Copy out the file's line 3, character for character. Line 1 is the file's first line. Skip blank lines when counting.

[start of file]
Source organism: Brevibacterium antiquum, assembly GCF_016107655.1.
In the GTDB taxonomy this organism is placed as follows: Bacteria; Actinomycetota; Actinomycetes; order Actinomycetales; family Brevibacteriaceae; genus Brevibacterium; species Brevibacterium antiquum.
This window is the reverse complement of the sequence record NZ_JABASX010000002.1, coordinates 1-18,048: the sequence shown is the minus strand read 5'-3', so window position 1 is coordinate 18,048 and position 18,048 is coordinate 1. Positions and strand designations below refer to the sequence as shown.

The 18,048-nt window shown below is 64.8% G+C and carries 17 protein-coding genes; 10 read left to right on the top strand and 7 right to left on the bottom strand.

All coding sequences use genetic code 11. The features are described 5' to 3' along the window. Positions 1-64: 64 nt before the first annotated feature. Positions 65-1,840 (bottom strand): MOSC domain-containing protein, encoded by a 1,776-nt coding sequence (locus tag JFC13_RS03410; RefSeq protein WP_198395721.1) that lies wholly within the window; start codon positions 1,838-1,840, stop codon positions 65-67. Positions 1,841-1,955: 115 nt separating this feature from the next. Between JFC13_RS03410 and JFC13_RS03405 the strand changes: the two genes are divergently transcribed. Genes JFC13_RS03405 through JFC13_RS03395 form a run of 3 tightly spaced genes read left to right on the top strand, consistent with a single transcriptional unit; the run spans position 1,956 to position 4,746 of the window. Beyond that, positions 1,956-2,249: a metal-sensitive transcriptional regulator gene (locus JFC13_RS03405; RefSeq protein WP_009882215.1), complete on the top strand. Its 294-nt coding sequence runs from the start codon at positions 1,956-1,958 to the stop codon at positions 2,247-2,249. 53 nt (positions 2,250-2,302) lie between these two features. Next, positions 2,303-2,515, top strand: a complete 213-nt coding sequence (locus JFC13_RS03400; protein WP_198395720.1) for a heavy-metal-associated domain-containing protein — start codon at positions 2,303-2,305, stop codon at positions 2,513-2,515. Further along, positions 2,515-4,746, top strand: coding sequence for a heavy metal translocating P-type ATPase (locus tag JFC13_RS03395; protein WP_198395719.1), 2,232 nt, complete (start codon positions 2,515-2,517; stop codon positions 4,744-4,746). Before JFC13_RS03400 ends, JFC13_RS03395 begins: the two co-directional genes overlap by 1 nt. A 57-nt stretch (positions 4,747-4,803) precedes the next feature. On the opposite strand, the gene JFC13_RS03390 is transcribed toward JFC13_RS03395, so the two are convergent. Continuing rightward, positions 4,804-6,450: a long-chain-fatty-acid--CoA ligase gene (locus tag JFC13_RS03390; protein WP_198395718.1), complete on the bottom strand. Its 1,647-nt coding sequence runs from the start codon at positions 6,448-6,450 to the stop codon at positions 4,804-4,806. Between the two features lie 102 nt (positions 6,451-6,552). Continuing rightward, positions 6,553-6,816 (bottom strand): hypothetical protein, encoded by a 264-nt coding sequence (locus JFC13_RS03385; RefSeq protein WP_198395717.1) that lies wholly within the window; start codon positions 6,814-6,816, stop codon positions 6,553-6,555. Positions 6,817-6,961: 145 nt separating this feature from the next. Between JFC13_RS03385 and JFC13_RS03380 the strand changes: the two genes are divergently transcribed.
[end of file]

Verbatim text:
This window is the reverse complement of the sequence record NZ_JABASX010000002.1, coordinates 1-18,048: the sequence shown is the minus strand read 5'-3', so window position 1 is coordinate 18,048 and position 18,048 is coordinate 1. Positions and strand designations below refer to the sequence as shown.